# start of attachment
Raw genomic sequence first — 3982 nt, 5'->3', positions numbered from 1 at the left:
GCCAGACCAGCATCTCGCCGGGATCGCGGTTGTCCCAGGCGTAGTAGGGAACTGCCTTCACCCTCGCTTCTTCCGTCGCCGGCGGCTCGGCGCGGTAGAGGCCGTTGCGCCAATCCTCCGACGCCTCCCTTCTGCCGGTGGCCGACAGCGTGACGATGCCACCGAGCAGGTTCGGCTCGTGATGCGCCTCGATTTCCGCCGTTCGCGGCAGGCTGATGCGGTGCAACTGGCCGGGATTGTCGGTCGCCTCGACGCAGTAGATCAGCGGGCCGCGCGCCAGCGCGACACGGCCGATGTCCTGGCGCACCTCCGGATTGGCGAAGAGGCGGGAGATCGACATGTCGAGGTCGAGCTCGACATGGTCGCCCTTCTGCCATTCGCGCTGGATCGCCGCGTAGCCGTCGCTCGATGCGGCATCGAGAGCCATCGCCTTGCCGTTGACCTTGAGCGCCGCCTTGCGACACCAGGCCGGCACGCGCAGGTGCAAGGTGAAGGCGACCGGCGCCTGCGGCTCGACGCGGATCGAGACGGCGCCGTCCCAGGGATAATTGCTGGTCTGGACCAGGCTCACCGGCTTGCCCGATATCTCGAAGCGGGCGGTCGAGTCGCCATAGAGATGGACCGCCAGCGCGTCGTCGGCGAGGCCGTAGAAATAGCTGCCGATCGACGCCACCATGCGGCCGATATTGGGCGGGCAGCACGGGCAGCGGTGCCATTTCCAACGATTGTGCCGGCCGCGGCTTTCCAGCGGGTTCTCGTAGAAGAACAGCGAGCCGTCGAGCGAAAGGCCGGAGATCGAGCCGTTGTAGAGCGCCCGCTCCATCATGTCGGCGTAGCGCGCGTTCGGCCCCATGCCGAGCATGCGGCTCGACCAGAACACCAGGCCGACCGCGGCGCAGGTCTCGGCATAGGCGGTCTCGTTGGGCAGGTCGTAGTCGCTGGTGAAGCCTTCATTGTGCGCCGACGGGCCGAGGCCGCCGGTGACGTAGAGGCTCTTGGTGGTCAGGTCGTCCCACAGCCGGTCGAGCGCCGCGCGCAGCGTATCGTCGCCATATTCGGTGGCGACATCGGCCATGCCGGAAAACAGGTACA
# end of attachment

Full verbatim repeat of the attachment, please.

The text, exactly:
Raw genomic sequence first — 3982 nt, 5'->3', positions numbered from 1 at the left:
GCCAGACCAGCATCTCGCCGGGATCGCGGTTGTCCCAGGCGTAGTAGGGAACTGCCTTCACCCTCGCTTCTTCCGTCGCCGGCGGCTCGGCGCGGTAGAGGCCGTTGCGCCAATCCTCCGACGCCTCCCTTCTGCCGGTGGCCGACAGCGTGACGATGCCACCGAGCAGGTTCGGCTCGTGATGCGCCTCGATTTCCGCCGTTCGCGGCAGGCTGATGCGGTGCAACTGGCCGGGATTGTCGGTCGCCTCGACGCAGTAGATCAGCGGGCCGCGCGCCAGCGCGACACGGCCGATGTCCTGGCGCACCTCCGGATTGGCGAAGAGGCGGGAGATCGACATGTCGAGGTCGAGCTCGACATGGTCGCCCTTCTGCCATTCGCGCTGGATCGCCGCGTAGCCGTCGCTCGATGCGGCATCGAGAGCCATCGCCTTGCCGTTGACCTTGAGCGCCGCCTTGCGACACCAGGCCGGCACGCGCAGGTGCAAGGTGAAGGCGACCGGCGCCTGCGGCTCGACGCGGATCGAGACGGCGCCGTCCCAGGGATAATTGCTGGTCTGGACCAGGCTCACCGGCTTGCCCGATATCTCGAAGCGGGCGGTCGAGTCGCCATAGAGATGGACCGCCAGCGCGTCGTCGGCGAGGCCGTAGAAATAGCTGCCGATCGACGCCACCATGCGGCCGATATTGGGCGGGCAGCACGGGCAGCGGTGCCATTTCCAACGATTGTGCCGGCCGCGGCTTTCCAGCGGGTTCTCGTAGAAGAACAGCGAGCCGTCGAGCGAAAGGCCGGAGATCGAGCCGTTGTAGAGCGCCCGCTCCATCATGTCGGCGTAGCGCGCGTTCGGCCCCATGCCGAGCATGCGGCTCGACCAGAACACCAGGCCGACCGCGGCGCAGGTCTCGGCATAGGCGGTCTCGTTGGGCAGGTCGTAGTCGCTGGTGAAGCCTTCATTGTGCGCCGACGGGCCGAGGCCGCCGGTGACGTAGAGGCTCTTGGTGGTCAGGTCGTCCCACAGCCGGTCGAGCGCCGCGCGCAGCGTATCGTCGCCATATTCGGTGGCGACATCGGCCATGCCGGAAAACAGGTACA